Bloom Energy’s remarkable fuel cell energy server, the so called “Bloom Box“, has garnered more interest than almost anything else we’ve written about in months. By the sheer volume of traffic to this site you’d think the holy grail itself had been found. The bloom box does seem to hold a legitimate promise to improve the efficiency and ease of electricity generation and just might be a little bit greener. It still produces emissions, though very few people are talking about that. It seems, as we suggested last week, that the biggest efficiencies the bloom box provides will come from the elimination of transmission costs – bringing more electricity to the end user without losing it along the powerlines and other bottlenecks that usually get in the way.
There are dozens of other companies, however, who are working on similar fuel cell technologies. Some critics even pointed out that even Bloom’s proprietary technology is hardly unique. Sam Jaffe points out four more potential pitfalls with the product: That it may in fact be less efficient, more expensive, and even dirtier than competing forms of electricity generation – all while missing some of the technology’s biggest advantages (generating heat,and energy storage).
But that hasn’t dampened what has to the biggest cleantech PR coup of the year so far. Kudos go out to Outcast Communications who orchestrated Bloom’s public relations explosion of the past week – a perfect storm of mystery, hype, and not too shabby follow through by all involved. Despite the legitimate questions above, the cleantech world and the public at large remain captivated by the gee-whiz possibilities of fuel cells and the Jetson’s-like fantasy of limitless, magical power.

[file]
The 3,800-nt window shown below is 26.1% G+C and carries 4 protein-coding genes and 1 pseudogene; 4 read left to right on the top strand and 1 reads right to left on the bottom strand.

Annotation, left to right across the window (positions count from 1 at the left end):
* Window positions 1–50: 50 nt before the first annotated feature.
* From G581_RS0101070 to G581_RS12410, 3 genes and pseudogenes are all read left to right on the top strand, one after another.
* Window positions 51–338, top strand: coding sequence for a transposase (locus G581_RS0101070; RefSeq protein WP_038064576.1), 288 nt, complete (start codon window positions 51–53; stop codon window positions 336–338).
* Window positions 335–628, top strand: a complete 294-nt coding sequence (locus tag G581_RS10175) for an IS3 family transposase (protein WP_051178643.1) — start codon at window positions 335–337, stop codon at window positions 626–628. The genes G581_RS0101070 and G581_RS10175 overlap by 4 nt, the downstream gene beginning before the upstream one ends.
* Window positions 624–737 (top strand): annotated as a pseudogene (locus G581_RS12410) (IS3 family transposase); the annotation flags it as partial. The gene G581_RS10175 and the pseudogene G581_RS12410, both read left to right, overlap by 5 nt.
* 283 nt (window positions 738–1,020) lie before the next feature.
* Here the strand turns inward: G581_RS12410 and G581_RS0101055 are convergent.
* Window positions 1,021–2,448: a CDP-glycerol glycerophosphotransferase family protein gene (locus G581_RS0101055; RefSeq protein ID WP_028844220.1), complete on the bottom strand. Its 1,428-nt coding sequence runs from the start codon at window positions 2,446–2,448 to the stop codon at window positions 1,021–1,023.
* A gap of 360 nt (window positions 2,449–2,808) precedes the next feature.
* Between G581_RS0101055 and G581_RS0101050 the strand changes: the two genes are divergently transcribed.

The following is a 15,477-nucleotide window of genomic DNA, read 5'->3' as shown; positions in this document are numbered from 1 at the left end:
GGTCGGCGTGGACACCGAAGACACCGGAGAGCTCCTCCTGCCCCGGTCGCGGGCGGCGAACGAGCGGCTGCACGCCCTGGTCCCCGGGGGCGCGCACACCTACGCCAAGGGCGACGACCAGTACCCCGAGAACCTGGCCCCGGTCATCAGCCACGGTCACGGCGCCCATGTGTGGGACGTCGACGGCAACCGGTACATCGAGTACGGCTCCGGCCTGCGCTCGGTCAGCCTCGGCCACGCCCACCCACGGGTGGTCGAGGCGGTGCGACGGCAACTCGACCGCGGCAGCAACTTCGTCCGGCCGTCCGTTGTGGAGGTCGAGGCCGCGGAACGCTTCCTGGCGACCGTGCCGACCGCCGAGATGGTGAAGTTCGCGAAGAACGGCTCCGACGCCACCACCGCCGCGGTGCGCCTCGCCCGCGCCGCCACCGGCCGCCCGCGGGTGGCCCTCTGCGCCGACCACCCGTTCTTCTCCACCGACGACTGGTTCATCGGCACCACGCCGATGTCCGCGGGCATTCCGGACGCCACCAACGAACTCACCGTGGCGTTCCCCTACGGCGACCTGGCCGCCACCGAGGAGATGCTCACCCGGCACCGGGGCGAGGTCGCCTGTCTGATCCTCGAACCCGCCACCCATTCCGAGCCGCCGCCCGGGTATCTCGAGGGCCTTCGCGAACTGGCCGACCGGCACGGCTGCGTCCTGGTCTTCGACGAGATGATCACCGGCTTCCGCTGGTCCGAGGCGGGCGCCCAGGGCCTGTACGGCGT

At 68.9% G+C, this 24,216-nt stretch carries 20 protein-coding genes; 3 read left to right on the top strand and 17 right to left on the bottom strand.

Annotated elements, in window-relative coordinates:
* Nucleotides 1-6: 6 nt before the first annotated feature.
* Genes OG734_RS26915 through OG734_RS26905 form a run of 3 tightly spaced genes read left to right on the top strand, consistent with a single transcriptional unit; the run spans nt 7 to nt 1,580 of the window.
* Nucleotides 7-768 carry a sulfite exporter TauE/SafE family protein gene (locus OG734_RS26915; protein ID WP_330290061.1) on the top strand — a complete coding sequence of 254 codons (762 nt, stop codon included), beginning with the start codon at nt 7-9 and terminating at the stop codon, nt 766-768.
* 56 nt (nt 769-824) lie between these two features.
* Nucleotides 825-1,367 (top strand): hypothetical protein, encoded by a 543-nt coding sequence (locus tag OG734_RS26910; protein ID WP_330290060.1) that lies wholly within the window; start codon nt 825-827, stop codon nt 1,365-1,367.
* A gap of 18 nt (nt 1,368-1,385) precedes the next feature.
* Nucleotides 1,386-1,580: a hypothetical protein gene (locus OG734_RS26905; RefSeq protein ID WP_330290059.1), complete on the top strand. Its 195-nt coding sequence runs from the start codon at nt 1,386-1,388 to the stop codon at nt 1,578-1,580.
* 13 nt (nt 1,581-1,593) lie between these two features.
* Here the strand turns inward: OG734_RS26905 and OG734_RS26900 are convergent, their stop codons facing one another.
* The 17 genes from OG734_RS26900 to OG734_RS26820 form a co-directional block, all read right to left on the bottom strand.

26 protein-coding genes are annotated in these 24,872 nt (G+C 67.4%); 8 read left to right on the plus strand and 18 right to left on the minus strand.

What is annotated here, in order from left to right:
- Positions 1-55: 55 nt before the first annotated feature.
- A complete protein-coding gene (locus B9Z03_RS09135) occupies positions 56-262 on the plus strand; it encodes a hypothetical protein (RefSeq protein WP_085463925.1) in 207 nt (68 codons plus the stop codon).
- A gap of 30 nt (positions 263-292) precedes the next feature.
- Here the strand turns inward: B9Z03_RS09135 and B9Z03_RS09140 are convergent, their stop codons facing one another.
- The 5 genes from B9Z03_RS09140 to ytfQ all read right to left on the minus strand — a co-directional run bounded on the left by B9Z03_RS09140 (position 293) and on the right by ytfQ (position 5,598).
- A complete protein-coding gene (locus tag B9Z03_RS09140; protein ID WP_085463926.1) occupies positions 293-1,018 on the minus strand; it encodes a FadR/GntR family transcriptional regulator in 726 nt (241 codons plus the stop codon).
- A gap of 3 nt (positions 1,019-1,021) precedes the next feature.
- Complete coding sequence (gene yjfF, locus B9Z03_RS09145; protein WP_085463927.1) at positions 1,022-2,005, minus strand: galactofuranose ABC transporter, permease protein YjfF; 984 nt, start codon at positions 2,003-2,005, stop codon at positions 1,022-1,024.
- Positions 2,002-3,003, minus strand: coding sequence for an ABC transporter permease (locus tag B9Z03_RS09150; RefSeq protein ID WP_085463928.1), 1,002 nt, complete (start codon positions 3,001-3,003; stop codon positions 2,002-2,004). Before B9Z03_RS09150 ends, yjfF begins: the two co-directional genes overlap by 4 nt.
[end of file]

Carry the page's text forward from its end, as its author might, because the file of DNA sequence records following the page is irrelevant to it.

Indeed, by giving a company or a home complete control of their electricity generation, in a relatively green way (after all, end users could still supplement the bloom box with wind or solar), there’s a secondary appeal that emerges beyond price – independence. In terms of the general public, I think it’s this “off the grid” mentality that’s really driving enthusiasm, and which played so perfectly into the product’s launch hype. Generating electricity off the grid may ultimately be more efficient, but it’s also potentially safer – think about the east coast black-out a few years back. Especially in the United States, the quest for independence (whether fantasy or real) remains a bigger psychological driver than limiting one’s carbon footprint.
Whether or not Bloom can live up to the hype that’s been built remains to be seen, but even if they don’t, the excitement that’s been generated around fuel cells and even the criticism that’s been levied are proof of the public’s thirst for something new. People are very much ready for new energy technology, for greater efficiency, and for a greater feeling of independence – whether they’re particularly ‘green minded’ or not.
The ball is now in Bloom’s court, but many other entrepreneurs and individuals will be riding the wave of interest that’s been set in motion by their launch. Some may fail, some may find things even Bloom hadn’t considered. There might be a lot of hype right now, but even hype can produce action, investment, and hope for change. Personally, I’m excited to see Bloom keep growing, to keep hearing tales from Google, eBay and others who’ve tried out their technology, and to keep covering other companies who’ll be jumping in to fill the gaps.
This is going to be a fun ride…